Me, I tend to call my plagues Ego. Rachel, who introduced me to this game earlier today on her blog, has at least once called her humanity-wiping plague Stupidity. Today, at least, it’s free on Android platforms and $0.99 at the iTunes store. And for the record, so far I suck at killing everybody on earth. But I have given it the old college try.
Discussing the game with my co-worker Liz, who is now playing it on her iPad (plague name: Derp), we were talking about the simulation aspect of the game, which is fairly realistic to someone who has not much connection with western medicine or disease control, beyond habitual use of ibuprofen and medical insurance she rarely uses. I was reminded of Jesus, who at one point says in Matthew (Chapter 5, verses 21-22) that to call someone a dumbass in your head is just as bad as murdering them.
Now, this is not one of Jesus’ more beloved sayings. (This really doesn’t rank up there with ‘Blessed are the meek, because they’ll inherit the earth’.) Possibly because anyone who looks deeply into their own self sees a thinly-veiled murderous rage that crops up way more often than they’d actually want to admit in public. And in fact, rather like Jesus said, if we examine ourselves closely, we may discover that under the snark, under the grumpiness, under the complaining, under the criticism, under all the vague and nebulous negativity in our lives is a thinly-veiled murderous rage.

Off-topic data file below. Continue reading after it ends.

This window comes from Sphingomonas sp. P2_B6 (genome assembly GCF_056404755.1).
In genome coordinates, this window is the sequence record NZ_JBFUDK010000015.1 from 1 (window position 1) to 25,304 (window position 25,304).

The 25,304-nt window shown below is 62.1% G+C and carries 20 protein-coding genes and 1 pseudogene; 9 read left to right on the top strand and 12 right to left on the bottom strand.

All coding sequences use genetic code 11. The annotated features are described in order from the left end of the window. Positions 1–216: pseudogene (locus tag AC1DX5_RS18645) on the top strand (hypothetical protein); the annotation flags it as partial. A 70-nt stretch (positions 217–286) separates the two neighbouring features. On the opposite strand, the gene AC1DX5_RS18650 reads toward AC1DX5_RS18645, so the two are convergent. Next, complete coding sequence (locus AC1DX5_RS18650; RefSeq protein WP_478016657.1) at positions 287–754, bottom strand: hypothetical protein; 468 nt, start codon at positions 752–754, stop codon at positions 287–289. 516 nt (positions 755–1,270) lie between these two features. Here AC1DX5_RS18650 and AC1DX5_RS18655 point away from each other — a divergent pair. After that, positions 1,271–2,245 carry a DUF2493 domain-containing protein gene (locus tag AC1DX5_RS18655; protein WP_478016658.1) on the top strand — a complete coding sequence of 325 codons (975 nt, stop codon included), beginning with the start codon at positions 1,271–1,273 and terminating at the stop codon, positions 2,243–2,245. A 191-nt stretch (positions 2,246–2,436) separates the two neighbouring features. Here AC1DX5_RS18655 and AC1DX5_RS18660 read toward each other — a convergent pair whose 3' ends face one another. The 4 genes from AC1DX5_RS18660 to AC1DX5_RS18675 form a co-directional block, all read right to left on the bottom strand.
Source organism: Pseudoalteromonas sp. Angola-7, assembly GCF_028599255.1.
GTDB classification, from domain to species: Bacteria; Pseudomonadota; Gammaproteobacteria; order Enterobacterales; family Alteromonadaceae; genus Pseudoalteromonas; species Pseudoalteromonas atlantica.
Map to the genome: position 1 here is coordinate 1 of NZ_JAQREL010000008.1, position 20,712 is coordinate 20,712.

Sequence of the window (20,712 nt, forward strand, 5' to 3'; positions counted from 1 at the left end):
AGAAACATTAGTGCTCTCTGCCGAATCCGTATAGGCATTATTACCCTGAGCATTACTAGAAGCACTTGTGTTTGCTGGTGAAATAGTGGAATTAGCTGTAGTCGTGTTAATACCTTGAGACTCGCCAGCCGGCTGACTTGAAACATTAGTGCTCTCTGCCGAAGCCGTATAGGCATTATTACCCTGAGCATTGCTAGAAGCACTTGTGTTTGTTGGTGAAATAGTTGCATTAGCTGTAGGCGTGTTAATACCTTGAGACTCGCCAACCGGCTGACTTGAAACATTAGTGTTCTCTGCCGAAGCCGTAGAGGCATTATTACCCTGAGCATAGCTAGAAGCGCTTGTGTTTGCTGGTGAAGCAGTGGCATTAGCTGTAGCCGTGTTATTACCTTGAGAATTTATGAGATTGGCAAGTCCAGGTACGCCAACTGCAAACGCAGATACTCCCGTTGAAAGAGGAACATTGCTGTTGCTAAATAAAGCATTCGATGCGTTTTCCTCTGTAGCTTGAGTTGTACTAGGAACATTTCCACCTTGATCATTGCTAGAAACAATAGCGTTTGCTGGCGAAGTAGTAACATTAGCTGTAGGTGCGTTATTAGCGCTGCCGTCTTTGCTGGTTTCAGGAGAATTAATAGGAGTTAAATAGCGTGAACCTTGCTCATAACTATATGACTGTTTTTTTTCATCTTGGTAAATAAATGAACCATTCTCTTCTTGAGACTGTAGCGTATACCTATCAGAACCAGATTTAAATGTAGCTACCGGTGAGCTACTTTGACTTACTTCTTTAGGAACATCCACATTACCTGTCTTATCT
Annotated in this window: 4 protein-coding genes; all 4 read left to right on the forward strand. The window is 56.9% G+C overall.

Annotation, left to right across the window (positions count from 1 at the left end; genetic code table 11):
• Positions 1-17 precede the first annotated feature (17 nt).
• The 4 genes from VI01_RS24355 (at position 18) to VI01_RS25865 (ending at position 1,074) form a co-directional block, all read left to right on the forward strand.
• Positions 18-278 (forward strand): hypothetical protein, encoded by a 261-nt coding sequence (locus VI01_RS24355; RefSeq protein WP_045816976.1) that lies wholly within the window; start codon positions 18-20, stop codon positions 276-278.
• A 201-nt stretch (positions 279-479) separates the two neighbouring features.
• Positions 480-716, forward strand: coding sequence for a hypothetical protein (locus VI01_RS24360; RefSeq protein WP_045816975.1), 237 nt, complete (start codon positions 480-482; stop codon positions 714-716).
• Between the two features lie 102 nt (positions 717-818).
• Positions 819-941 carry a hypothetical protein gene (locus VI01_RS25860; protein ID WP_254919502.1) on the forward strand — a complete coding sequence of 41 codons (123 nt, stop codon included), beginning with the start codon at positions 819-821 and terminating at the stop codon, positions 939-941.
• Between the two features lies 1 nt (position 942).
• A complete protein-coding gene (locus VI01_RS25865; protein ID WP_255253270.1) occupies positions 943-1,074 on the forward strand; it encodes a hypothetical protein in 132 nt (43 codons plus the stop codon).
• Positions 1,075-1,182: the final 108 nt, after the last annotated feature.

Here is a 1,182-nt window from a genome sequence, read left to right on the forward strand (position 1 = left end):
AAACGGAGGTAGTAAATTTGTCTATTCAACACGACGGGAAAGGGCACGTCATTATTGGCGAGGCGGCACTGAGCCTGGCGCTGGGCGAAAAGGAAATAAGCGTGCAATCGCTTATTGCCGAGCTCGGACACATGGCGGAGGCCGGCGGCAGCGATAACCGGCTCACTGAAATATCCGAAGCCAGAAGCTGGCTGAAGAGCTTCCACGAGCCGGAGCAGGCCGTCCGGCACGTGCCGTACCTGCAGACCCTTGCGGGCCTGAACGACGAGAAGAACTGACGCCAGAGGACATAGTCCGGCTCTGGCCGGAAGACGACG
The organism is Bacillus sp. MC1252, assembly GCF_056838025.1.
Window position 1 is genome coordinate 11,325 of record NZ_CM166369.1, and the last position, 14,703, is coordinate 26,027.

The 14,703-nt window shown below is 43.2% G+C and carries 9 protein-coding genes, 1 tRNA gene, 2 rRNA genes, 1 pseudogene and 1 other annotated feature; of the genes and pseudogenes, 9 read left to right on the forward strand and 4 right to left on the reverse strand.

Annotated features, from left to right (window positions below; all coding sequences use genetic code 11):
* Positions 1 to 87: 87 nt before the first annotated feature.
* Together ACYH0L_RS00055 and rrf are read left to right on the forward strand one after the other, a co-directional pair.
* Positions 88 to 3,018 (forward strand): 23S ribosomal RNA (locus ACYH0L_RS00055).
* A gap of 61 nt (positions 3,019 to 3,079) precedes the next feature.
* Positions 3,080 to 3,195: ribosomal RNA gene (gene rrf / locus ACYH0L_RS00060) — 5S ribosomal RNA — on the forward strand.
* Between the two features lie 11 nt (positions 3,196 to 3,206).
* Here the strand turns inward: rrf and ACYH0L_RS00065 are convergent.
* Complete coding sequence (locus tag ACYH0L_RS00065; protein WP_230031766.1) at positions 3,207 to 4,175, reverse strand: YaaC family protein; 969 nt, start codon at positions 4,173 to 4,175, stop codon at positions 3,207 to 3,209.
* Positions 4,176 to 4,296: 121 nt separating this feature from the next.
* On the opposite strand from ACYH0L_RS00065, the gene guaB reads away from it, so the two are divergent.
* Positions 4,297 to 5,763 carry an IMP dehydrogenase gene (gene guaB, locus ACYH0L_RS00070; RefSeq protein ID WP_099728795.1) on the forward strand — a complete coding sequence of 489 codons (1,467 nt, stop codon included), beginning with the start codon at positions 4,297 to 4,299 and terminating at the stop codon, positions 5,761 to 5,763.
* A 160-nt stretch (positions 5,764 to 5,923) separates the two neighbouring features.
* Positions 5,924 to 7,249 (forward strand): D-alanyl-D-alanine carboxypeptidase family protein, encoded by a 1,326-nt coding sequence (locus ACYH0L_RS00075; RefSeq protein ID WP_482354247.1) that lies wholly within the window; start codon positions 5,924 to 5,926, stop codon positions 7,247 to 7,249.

Take that to it’s logical extension and it’s not hugely surprising that we all mostly enjoy violent films, at least when it’s the bad guy getting it. And video games. Except of course, as gore and violence goes, this video game has none of it. It’s so much more impersonal that that – and yet it’s still part of the logical extension. And so am I horrified that while playing this game, I was bummed that I lost repeatedly? (I usually kill about 6.78 billion people, but the vikings up in Iceland and Greenland always seem to survive my plagues. Go figure.) Yes. And no. Because if every time I call someone a dumbass in my head (or any equivalent negative attack on myself or someone else), I’m really murdering them, then in a funny, round about way, Plague, Inc. brings it home to me that murder isn’t actually what I want. I don’t want to kill anyone. Not by plague, not by subtle negativity, not physically with my hands, not with my vote as a citizen of a powerful and influential country.
I just don’t want to kill people. I knew that before, but Plague, Inc. helped me to realize that I don’t want to do it metaphysically, either.